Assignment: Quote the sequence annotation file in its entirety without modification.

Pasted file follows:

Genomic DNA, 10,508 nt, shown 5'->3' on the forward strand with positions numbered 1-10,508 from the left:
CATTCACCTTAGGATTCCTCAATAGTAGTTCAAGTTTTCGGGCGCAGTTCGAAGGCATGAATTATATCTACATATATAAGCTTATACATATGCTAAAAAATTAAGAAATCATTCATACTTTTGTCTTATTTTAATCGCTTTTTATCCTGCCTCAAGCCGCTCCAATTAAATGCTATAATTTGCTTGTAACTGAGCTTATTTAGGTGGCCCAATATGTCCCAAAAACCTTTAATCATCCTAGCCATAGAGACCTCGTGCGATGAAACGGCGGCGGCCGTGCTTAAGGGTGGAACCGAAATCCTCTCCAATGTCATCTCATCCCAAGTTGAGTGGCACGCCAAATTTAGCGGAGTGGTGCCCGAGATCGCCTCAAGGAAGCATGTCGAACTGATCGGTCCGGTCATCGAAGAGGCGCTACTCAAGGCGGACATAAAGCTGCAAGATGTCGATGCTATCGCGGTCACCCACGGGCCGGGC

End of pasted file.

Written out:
Genomic DNA, 10,508 nt, shown 5'->3' on the forward strand with positions numbered 1-10,508 from the left:
CATTCACCTTAGGATTCCTCAATAGTAGTTCAAGTTTTCGGGCGCAGTTCGAAGGCATGAATTATATCTACATATATAAGCTTATACATATGCTAAAAAATTAAGAAATCATTCATACTTTTGTCTTATTTTAATCGCTTTTTATCCTGCCTCAAGCCGCTCCAATTAAATGCTATAATTTGCTTGTAACTGAGCTTATTTAGGTGGCCCAATATGTCCCAAAAACCTTTAATCATCCTAGCCATAGAGACCTCGTGCGATGAAACGGCGGCGGCCGTGCTTAAGGGTGGAACCGAAATCCTCTCCAATGTCATCTCATCCCAAGTTGAGTGGCACGCCAAATTTAGCGGAGTGGTGCCCGAGATCGCCTCAAGGAAGCATGTCGAACTGATCGGTCCGGTCATCGAAGAGGCGCTACTCAAGGCGGACATAAAGCTGCAAGATGTCGATGCTATCGCGGTCACCCACGGGCCGGGC